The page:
Browse Publications Technical Papers 2019-01-0419

Speeds of Child Cyclists 2019-01-0419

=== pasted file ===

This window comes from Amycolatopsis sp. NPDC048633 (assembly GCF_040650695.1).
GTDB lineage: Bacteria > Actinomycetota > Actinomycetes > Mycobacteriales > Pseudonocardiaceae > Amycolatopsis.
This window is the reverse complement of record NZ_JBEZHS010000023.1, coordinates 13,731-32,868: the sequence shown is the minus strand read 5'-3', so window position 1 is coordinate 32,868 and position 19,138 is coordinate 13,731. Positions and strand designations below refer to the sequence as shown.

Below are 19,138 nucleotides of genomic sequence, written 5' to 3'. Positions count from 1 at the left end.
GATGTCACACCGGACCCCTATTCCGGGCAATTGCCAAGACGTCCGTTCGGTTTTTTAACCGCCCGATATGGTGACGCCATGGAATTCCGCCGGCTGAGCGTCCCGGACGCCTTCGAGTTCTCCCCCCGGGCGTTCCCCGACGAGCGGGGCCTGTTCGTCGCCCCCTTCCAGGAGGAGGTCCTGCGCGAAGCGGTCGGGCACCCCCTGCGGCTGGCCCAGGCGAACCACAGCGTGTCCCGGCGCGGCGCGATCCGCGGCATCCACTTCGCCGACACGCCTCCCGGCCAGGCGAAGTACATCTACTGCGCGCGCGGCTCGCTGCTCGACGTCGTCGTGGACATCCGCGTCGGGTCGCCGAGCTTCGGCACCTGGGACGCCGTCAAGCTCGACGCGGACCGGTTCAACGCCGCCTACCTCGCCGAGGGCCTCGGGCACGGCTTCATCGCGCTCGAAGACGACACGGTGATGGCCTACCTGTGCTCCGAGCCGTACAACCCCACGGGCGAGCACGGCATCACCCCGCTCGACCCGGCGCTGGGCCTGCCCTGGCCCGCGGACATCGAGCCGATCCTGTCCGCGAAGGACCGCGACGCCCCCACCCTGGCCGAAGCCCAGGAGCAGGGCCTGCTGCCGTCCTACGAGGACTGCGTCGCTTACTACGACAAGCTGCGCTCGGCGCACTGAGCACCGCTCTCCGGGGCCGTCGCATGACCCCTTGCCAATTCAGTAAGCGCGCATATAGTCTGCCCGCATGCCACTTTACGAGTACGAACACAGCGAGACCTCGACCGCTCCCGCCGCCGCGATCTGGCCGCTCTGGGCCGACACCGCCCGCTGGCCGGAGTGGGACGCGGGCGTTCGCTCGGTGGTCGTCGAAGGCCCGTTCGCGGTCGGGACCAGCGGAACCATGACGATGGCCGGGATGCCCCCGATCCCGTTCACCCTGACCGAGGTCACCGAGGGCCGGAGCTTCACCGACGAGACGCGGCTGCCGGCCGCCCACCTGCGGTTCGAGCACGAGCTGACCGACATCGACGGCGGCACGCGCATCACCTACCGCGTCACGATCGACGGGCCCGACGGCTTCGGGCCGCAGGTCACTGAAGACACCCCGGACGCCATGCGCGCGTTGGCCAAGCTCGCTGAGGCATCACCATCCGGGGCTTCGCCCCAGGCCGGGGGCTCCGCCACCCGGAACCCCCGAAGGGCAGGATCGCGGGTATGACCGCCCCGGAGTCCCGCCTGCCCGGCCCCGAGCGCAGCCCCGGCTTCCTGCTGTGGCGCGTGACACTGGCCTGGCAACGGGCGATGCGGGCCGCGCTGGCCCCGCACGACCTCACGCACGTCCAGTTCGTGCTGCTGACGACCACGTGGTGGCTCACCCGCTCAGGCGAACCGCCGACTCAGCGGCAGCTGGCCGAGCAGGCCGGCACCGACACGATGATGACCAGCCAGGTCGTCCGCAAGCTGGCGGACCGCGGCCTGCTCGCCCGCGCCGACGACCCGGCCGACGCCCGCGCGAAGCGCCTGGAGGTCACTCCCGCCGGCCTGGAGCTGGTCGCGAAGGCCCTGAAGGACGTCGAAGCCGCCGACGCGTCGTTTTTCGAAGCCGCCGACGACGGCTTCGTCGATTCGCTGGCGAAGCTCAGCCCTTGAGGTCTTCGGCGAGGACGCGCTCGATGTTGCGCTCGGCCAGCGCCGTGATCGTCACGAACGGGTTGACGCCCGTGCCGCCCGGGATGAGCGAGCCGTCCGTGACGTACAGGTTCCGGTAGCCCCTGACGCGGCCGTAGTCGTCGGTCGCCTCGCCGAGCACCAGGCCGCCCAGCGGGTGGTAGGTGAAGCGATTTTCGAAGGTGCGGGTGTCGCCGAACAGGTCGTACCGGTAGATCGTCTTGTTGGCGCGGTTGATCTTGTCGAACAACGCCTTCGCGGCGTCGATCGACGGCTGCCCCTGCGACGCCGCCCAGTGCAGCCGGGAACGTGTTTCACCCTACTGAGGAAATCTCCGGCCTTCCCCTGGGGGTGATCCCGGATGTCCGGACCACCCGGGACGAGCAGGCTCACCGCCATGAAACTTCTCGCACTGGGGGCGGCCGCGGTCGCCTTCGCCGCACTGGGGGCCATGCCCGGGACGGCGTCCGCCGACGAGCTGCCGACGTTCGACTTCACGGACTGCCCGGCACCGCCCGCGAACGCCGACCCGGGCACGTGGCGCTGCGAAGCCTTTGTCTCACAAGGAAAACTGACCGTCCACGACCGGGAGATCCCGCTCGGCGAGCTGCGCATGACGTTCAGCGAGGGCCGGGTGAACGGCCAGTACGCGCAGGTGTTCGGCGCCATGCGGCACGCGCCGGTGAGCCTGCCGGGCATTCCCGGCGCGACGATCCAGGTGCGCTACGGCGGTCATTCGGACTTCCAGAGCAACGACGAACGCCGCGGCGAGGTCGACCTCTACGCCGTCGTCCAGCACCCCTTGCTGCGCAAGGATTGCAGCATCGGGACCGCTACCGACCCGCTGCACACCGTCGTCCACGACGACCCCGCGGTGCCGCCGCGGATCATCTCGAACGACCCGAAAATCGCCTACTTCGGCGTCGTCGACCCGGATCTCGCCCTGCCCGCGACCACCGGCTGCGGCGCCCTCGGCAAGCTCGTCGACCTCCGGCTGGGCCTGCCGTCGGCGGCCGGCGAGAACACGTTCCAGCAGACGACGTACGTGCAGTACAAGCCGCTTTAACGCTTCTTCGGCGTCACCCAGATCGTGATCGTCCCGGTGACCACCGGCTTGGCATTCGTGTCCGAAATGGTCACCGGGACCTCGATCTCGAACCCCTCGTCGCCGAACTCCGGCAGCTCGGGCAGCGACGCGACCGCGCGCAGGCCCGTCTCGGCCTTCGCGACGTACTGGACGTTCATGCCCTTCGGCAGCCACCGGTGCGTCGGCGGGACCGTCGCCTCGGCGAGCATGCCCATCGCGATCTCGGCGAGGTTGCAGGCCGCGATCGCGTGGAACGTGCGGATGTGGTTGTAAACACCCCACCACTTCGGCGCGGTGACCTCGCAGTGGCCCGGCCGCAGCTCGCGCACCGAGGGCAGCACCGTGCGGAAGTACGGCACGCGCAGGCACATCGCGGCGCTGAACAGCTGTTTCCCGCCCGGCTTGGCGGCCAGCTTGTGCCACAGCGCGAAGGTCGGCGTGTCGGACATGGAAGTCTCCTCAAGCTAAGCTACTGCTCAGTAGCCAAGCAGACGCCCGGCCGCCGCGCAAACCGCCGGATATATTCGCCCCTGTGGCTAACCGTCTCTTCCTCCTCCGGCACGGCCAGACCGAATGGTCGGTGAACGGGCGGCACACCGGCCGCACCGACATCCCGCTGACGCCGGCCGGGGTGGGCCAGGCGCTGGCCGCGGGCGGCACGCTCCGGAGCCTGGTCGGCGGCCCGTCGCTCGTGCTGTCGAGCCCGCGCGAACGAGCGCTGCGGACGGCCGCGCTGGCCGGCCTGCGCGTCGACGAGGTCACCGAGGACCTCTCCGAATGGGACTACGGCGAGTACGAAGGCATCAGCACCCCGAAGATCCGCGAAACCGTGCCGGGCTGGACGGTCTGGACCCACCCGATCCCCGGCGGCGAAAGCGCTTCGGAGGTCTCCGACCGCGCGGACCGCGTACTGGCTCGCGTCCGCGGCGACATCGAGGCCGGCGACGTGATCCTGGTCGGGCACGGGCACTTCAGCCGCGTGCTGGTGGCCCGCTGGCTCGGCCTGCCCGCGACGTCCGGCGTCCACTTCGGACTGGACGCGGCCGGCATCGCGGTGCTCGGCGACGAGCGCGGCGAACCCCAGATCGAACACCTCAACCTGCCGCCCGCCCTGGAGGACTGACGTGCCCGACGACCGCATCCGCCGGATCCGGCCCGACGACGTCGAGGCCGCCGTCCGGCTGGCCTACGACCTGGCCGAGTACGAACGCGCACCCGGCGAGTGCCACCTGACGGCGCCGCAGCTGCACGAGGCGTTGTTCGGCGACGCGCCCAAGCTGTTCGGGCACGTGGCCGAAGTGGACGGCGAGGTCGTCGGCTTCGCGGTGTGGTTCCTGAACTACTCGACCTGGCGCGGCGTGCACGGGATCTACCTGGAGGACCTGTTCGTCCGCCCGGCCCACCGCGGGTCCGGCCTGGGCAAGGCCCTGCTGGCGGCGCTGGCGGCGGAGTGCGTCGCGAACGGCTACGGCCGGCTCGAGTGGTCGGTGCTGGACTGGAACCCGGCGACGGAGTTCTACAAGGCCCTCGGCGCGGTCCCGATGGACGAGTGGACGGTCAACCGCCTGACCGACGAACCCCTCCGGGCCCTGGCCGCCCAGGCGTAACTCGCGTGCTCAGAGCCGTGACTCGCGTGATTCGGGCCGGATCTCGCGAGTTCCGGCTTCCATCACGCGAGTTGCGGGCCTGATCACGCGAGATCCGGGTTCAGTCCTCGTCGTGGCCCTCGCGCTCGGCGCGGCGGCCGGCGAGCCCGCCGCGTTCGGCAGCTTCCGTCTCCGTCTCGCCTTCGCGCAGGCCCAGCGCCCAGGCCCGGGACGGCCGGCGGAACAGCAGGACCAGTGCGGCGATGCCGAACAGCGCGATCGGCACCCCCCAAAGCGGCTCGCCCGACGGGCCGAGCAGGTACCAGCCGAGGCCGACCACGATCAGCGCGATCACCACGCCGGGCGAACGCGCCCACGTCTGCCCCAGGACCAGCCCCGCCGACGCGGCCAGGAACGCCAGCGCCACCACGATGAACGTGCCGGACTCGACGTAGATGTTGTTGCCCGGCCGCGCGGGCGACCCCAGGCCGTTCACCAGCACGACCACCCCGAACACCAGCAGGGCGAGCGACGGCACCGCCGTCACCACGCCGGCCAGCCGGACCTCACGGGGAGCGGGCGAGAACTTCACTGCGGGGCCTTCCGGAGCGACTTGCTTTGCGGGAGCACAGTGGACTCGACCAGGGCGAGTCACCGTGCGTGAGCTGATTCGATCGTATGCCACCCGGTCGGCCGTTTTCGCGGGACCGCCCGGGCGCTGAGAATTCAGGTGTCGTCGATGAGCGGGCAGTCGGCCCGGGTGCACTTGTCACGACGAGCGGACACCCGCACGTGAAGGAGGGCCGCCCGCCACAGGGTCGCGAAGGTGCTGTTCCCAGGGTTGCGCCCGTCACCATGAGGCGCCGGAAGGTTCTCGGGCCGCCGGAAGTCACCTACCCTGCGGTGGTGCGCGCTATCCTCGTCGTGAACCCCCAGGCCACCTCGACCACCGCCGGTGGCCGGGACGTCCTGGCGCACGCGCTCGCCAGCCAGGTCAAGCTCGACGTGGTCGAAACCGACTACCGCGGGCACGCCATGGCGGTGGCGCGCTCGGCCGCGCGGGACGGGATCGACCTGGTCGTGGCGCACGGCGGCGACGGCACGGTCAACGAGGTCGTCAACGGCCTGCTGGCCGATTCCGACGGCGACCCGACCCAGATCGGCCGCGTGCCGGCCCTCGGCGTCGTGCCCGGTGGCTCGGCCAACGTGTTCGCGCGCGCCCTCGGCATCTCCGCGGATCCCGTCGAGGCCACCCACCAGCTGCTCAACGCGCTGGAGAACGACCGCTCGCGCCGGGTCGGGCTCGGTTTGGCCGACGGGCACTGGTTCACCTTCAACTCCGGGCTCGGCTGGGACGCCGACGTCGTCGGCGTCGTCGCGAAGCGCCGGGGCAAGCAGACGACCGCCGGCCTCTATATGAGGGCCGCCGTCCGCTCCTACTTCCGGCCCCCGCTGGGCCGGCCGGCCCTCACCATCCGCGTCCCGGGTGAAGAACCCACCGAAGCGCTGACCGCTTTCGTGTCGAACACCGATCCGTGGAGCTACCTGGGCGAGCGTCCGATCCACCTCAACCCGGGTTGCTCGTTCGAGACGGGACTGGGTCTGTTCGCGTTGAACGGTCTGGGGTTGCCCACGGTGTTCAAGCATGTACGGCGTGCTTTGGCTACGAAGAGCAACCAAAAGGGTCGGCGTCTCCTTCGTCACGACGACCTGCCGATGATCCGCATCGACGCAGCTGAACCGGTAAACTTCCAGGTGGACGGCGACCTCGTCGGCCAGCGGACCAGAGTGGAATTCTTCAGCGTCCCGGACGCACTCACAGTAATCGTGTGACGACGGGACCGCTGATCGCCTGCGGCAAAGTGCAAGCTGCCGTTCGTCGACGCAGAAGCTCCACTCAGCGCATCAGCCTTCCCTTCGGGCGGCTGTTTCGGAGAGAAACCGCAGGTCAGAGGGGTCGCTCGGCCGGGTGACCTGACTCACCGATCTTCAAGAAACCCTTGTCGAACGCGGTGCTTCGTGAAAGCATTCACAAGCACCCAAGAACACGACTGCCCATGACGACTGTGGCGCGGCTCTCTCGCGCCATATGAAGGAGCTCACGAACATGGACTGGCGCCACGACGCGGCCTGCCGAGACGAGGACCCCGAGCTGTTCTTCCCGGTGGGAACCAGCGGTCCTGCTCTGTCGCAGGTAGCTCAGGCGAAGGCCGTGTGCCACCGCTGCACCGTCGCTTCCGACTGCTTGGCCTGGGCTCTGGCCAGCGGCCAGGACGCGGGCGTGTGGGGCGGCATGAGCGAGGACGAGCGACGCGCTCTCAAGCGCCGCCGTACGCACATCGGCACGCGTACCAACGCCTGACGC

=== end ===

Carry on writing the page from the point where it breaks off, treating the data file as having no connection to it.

Many published studies have characterized walking and running speeds of young children (e.g., Vaughan & Bain, 2000). However, there is a paucity of data on the cycling speeds of very young children (4 to 5 years old). Thompson et al. (1997) reported naturalistic observations of cycling speed for children and adults, but only 10% of their observations included children under the ages of 6. Other studies of children's cycling speeds exist, but include children of older ages (e.g., Briem et al., 2004). Furthermore, there is no data involving younger children who are still learning to ride bicycles, and consequently ride with training wheels. The purpose of this study was to obtain an estimate of cycling speed for boys and girls both who are learning to ride bicycles (i.e., younger children who still ride with training wheels) and who have already learned to ride bicycles (i.e., slightly older children who no longer use training wheels). A sample of 32 child riders (17 boys, 15 girls; 17 four-year-olds who still ride with training wheels, 15 five-year-olds who do not) were asked to ride a short pre-defined distance at their usual speed when riding, and again at their highest speed. We found that while age and experience can differentiate riders, there were only small differences between boys' and girls' speeds in either age group. These descriptive results can be used in various applications from traffic engineering to accident reconstruction.


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